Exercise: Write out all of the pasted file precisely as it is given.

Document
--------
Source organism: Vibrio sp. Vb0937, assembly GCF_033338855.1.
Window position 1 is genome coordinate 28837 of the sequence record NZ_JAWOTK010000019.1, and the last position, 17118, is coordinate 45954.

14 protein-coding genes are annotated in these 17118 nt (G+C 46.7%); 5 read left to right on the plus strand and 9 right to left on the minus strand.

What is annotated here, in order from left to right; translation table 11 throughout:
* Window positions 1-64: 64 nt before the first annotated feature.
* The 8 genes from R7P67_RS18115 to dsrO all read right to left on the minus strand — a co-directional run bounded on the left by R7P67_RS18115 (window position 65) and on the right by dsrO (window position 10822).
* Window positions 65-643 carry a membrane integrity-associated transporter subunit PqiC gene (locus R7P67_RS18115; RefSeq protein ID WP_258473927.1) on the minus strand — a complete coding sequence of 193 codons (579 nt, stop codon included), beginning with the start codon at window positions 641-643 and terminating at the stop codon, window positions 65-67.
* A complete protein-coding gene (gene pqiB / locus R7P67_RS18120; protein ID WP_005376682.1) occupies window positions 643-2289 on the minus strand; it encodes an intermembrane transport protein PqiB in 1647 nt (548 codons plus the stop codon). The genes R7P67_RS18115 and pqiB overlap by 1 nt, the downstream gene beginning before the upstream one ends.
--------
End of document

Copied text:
Source organism: Vibrio sp. Vb0937, assembly GCF_033338855.1.
Window position 1 is genome coordinate 28837 of the sequence record NZ_JAWOTK010000019.1, and the last position, 17118, is coordinate 45954.

14 protein-coding genes are annotated in these 17118 nt (G+C 46.7%); 5 read left to right on the plus strand and 9 right to left on the minus strand.

What is annotated here, in order from left to right; translation table 11 throughout:
* Window positions 1-64: 64 nt before the first annotated feature.
* The 8 genes from R7P67_RS18115 to dsrO all read right to left on the minus strand — a co-directional run bounded on the left by R7P67_RS18115 (window position 65) and on the right by dsrO (window position 10822).
* Window positions 65-643 carry a membrane integrity-associated transporter subunit PqiC gene (locus R7P67_RS18115; RefSeq protein ID WP_258473927.1) on the minus strand — a complete coding sequence of 193 codons (579 nt, stop codon included), beginning with the start codon at window positions 641-643 and terminating at the stop codon, window positions 65-67.
* A complete protein-coding gene (gene pqiB / locus R7P67_RS18120; protein ID WP_005376682.1) occupies window positions 643-2289 on the minus strand; it encodes an intermembrane transport protein PqiB in 1647 nt (548 codons plus the stop codon). The genes R7P67_RS18115 and pqiB overlap by 1 nt, the downstream gene beginning before the upstream one ends.